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Is Housing 'Baggage' Holding America Back?

Throwing money at our housing problems is clearly not the answer, but are there ideas from markets in Europe that might work for us?
January 18, 2015, 5am PST | Lisa Monetti
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By Miriam Axel-Lute

Since we recently had bloggers squaring off on the question of whether expanding homeownership really is an important policy priority in and of itself (Alan Mallach: Yes, Tony Roshan Samara: No), I thought it was interesting to throw this New Yorker article into the mix—a reminder that many of our tax subsidies ($200 billion a year folks) don't really increase our homeownership rate compared to similar countries without them, they primarily increase the size and cost of our housing. Is that really the American Dream? As the author writes:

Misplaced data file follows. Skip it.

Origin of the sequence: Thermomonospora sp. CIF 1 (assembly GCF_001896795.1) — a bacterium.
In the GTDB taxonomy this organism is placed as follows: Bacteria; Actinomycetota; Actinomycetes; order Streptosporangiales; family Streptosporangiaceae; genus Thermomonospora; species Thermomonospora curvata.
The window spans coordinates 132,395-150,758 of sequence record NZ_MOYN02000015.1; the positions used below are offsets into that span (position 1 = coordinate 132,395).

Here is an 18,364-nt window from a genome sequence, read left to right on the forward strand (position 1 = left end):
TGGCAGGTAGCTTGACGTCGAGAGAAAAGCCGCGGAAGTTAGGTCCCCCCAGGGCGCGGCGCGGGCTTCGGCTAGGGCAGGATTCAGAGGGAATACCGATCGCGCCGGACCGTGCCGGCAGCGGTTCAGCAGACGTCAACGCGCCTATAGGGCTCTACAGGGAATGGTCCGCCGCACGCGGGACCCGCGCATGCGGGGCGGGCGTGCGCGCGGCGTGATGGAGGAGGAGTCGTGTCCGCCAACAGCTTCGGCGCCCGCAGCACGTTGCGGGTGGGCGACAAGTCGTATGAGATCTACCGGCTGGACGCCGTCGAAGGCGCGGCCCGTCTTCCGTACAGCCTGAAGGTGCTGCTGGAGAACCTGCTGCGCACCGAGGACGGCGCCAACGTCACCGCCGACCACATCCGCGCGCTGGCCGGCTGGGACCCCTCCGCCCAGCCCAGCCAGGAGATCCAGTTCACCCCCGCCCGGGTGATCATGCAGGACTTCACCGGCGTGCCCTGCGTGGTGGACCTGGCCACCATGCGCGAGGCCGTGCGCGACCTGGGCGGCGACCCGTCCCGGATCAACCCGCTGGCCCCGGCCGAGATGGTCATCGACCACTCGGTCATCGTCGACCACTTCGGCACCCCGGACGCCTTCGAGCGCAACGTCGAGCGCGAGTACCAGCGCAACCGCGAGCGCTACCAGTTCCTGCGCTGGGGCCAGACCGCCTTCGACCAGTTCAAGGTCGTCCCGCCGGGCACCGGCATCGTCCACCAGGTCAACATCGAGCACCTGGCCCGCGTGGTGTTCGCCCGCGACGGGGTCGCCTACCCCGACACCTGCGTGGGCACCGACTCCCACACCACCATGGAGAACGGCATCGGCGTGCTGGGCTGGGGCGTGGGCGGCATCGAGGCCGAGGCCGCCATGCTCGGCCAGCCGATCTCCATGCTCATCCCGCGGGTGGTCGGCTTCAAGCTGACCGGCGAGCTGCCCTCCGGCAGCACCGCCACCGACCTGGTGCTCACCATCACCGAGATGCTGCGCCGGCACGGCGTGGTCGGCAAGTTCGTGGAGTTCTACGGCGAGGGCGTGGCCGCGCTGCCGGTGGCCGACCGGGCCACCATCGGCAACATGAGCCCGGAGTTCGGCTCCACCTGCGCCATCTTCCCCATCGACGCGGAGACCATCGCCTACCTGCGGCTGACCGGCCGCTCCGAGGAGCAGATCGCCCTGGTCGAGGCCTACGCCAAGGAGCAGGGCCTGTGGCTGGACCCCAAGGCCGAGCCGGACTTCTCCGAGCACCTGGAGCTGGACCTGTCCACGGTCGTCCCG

It’s only when you think of all the other things that we could be spending that money on—education, say, or technological or medical research—that the real cost of our addiction to housing becomes clear.

(Mind you, I think he means our addiction to homeownership, or perhaps to housing as an economic driver. Housing as a whole we aren't doing so great with, and it's hard to argue we're addicted to a necessity. We should pay more attention to housing, not less, but in different ways—ways devoted to...


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Published on Monday, January 12, 2015 in Rooflines
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